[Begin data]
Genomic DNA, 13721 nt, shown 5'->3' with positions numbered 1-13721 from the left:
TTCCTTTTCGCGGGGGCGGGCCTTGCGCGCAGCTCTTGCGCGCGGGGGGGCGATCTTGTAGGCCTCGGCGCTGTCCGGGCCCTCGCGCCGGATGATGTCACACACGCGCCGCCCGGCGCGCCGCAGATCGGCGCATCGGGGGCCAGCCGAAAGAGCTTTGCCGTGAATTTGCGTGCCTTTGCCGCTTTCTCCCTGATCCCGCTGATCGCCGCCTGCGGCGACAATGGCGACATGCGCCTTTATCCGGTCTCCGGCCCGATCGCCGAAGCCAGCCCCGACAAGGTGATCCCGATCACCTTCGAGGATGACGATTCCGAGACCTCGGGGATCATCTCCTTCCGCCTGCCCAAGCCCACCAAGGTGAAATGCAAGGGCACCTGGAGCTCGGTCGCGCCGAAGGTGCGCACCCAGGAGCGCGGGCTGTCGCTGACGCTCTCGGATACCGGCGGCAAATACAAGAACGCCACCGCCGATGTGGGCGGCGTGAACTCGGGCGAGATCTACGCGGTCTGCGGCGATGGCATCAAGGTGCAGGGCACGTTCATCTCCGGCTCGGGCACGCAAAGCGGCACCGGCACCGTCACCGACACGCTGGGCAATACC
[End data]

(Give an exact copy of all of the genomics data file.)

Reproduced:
Genomic DNA, 13721 nt, shown 5'->3' with positions numbered 1-13721 from the left:
TTCCTTTTCGCGGGGGCGGGCCTTGCGCGCAGCTCTTGCGCGCGGGGGGGCGATCTTGTAGGCCTCGGCGCTGTCCGGGCCCTCGCGCCGGATGATGTCACACACGCGCCGCCCGGCGCGCCGCAGATCGGCGCATCGGGGGCCAGCCGAAAGAGCTTTGCCGTGAATTTGCGTGCCTTTGCCGCTTTCTCCCTGATCCCGCTGATCGCCGCCTGCGGCGACAATGGCGACATGCGCCTTTATCCGGTCTCCGGCCCGATCGCCGAAGCCAGCCCCGACAAGGTGATCCCGATCACCTTCGAGGATGACGATTCCGAGACCTCGGGGATCATCTCCTTCCGCCTGCCCAAGCCCACCAAGGTGAAATGCAAGGGCACCTGGAGCTCGGTCGCGCCGAAGGTGCGCACCCAGGAGCGCGGGCTGTCGCTGACGCTCTCGGATACCGGCGGCAAATACAAGAACGCCACCGCCGATGTGGGCGGCGTGAACTCGGGCGAGATCTACGCGGTCTGCGGCGATGGCATCAAGGTGCAGGGCACGTTCATCTCCGGCTCGGGCACGCAAAGCGGCACCGGCACCGTCACCGACACGCTGGGCAATACC